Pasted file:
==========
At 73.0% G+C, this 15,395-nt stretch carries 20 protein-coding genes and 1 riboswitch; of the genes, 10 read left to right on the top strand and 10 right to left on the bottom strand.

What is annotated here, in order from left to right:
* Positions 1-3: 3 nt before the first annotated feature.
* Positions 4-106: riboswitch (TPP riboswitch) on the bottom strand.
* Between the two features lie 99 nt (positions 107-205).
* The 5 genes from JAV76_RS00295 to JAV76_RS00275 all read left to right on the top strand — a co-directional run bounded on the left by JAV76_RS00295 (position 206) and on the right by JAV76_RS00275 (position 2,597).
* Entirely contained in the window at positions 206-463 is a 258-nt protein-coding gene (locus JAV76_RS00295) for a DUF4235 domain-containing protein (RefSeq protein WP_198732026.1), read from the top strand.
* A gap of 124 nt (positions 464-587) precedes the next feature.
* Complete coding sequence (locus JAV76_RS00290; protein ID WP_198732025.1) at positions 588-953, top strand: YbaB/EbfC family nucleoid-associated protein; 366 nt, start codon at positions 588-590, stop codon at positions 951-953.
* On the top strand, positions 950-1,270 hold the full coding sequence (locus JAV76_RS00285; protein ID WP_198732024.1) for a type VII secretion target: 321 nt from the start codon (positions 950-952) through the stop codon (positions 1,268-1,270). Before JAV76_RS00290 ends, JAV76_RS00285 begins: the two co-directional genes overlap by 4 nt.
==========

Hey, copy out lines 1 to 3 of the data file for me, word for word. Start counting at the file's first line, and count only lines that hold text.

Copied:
At 73.0% G+C, this 15,395-nt stretch carries 20 protein-coding genes and 1 riboswitch; of the genes, 10 read left to right on the top strand and 10 right to left on the bottom strand.

What is annotated here, in order from left to right:
* Positions 1-3: 3 nt before the first annotated feature.